Nell Zink was born in California in 1964 and now lives in Bad Belzig, just south of Berlin. An avid, but secretive writer, she published her debut novel The Wallcreeper when she was 50, which she wrote in three weeks and sold for $300 to a small American publishing house, Dorothy, which focuses on books about or by women. She’s the author or the irreverent comic novel Mislaid (4th Estate) and is working on a new novel, Nicotine, which will be published next year. Below, Nell Zink picks God as her filmic alter ego. Eithne Farry
What film character would I be? This is a trick question, given that God has appeared in several films. Clearly I’d like to be God. At the same time, I’d prefer that people think of me as a heartbroken Anouk Aimée or Juliette Binoche. I’m certain the latter has appeared opposite God, notably in Kieslowski’s Three Colors: Blue. As God, I would passively watch her suffer – just as viewers do while watching the film, come to think of it – feeling pleasure even at the sight of her blood. Then, being God, I would be mistaken for her when I went out in public. ‘You’re a goddess!’ my fans would cry out.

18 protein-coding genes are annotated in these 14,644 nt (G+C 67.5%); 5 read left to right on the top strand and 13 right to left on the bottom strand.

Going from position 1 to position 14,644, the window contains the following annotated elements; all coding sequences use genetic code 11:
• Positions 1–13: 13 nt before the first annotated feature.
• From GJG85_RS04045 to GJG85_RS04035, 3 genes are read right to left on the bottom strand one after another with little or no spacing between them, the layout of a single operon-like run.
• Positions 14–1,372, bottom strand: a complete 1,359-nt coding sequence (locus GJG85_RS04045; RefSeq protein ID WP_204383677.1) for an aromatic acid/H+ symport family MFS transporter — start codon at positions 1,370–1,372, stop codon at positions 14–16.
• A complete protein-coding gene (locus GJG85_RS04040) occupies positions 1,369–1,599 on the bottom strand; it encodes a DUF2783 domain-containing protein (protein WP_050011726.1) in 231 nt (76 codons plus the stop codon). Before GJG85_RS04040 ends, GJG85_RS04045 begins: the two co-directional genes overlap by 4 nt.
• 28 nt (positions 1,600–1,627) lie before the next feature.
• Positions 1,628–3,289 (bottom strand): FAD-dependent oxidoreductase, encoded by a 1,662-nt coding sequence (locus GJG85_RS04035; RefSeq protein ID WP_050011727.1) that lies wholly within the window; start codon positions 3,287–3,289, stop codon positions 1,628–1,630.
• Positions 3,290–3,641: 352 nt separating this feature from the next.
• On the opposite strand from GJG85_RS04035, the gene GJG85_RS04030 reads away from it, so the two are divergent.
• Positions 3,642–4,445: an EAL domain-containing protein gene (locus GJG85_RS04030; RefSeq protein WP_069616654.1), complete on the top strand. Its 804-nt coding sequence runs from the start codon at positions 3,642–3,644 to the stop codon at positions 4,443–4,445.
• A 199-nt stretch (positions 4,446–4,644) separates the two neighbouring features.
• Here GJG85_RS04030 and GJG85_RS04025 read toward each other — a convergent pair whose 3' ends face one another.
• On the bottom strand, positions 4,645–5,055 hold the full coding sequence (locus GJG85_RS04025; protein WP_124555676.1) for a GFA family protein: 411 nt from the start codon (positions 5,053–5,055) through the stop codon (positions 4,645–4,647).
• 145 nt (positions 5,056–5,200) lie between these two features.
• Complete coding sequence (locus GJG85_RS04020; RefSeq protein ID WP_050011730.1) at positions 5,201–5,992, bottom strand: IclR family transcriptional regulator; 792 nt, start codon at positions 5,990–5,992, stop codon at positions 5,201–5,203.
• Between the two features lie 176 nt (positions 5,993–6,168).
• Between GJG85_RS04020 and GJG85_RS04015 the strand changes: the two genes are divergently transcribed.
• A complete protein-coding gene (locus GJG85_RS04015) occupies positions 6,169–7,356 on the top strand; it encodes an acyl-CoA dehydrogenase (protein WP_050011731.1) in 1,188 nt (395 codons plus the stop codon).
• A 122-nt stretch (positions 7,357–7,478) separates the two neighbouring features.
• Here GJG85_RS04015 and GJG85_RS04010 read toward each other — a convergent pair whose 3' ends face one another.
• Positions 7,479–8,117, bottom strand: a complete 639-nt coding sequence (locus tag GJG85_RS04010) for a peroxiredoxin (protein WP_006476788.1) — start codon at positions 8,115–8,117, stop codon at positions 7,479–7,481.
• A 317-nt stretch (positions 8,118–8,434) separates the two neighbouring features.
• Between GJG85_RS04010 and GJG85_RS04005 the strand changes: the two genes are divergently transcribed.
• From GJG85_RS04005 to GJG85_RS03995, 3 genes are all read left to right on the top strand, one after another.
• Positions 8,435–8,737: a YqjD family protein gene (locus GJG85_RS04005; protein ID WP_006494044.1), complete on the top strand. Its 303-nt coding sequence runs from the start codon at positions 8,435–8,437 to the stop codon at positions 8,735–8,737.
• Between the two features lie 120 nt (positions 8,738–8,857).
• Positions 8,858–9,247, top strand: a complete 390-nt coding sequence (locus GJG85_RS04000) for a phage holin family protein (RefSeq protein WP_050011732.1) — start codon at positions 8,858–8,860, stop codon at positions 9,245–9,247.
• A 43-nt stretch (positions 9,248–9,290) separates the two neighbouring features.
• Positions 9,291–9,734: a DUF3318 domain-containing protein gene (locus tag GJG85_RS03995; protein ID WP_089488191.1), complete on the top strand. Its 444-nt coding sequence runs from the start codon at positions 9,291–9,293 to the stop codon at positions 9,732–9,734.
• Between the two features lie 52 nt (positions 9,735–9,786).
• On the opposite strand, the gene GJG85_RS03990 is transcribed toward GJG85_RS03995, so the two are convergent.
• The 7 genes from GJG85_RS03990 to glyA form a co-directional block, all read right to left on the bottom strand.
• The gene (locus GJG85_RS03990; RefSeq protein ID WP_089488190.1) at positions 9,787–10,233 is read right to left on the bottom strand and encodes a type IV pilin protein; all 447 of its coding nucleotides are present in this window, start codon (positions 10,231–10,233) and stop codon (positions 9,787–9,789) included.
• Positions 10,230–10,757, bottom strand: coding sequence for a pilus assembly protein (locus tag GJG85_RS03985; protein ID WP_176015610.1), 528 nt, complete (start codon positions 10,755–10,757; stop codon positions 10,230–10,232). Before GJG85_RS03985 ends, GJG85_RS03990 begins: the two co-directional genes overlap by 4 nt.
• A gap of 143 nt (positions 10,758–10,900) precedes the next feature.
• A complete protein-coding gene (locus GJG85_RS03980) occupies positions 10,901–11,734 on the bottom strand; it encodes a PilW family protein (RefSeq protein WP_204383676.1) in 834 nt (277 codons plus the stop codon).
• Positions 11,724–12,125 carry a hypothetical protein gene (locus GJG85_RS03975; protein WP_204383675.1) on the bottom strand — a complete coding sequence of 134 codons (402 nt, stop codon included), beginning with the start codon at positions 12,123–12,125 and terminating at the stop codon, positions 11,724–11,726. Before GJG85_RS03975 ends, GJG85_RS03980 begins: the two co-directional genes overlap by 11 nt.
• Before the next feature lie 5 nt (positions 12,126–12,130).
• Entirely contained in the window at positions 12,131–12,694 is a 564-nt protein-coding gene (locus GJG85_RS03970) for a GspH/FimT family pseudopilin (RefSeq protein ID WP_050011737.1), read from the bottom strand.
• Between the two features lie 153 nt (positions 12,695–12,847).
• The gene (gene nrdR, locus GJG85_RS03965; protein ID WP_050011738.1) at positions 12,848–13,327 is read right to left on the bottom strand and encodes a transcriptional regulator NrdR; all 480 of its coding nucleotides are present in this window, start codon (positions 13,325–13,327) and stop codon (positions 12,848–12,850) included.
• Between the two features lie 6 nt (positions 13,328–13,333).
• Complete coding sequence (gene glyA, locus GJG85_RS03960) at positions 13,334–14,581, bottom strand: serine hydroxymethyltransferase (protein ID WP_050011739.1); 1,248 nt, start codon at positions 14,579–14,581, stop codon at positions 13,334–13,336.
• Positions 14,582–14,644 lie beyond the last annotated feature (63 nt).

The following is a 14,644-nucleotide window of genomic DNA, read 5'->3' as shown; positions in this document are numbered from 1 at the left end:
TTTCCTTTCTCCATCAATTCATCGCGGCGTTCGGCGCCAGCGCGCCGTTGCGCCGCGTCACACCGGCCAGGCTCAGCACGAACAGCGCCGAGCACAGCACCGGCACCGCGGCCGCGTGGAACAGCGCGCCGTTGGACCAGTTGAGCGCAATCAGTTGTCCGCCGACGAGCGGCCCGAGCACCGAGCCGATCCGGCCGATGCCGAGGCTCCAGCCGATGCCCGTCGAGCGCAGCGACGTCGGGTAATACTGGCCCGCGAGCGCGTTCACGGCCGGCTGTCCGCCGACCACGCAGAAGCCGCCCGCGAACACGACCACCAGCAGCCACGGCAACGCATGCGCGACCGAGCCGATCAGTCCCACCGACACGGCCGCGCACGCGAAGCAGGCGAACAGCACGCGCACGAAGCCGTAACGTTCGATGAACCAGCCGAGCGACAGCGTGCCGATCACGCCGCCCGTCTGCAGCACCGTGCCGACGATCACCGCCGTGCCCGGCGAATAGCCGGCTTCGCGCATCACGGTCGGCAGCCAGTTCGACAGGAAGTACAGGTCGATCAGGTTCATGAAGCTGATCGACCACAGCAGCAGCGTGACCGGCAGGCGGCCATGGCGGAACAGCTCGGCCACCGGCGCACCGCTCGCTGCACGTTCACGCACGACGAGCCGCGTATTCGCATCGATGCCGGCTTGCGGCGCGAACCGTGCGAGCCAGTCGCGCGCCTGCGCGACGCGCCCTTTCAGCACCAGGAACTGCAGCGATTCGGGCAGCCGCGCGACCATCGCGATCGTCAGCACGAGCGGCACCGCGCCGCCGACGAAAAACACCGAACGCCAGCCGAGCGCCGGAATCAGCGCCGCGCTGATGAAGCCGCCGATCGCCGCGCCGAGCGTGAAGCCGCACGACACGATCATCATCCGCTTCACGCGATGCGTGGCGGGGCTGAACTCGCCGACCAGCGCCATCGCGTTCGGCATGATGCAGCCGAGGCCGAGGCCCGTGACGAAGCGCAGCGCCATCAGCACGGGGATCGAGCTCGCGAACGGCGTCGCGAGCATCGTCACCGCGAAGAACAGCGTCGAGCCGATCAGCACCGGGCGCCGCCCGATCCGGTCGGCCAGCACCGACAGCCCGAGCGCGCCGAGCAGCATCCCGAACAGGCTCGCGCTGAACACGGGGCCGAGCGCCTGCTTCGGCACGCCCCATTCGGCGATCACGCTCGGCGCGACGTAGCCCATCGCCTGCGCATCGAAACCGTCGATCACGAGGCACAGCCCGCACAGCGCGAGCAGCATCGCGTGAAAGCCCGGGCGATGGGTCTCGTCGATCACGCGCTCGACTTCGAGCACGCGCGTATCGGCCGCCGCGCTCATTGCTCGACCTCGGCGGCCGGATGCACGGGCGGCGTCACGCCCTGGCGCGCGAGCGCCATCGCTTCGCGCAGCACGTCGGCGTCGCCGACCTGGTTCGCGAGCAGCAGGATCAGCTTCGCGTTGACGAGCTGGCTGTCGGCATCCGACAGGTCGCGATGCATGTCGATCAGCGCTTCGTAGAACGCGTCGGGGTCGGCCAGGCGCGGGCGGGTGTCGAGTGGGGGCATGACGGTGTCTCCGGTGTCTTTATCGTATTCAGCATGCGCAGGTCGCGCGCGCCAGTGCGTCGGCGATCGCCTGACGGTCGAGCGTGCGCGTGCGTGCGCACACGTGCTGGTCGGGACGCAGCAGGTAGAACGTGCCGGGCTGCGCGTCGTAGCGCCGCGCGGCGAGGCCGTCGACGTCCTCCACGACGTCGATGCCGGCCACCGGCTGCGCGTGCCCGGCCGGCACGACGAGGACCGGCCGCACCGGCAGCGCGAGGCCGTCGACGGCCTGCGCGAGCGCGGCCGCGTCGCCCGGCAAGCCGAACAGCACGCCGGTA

It’s also a trick question because good movies center on intractable conflict, guaranteeing that most characters will suffer truly bad times right up until the end. Happy characters tend to be crazed ecstatic sprites like Miyazaki’s Ponyo or sociopaths who thrive on conflict à la James Bond. But being James Bond, or even Ponyo, would mean putting up with situations that would break Juliette Binoche’s heart and injuries that dwarf her lightly scraped knuckles in Blue (I like watching people who can sit calmly through splatter movies wince when that happens), such as drowning.
In any case I know for a fact what character I already am. Fred and I went to see the Mike Leigh movie Happy-Go-Lucky when it came out. I emerged feeling very depressed, certain I was virtually indistinguishable from the lonely, cynical, deluded, horrible driving teacher Scott.
‘Niemals!’ Fred said. ‘Du bist Poppy!’ He went on to detail my resemblance to the film’s gratingly bubbly, fun-loving, imperturbable, helpful and quite defiantly alcoholic kindergarten teacher. I was so relieved. Scott is arguably a lot closer to being a heartbroken Juliette Binoche. But Poppy is very nearly God.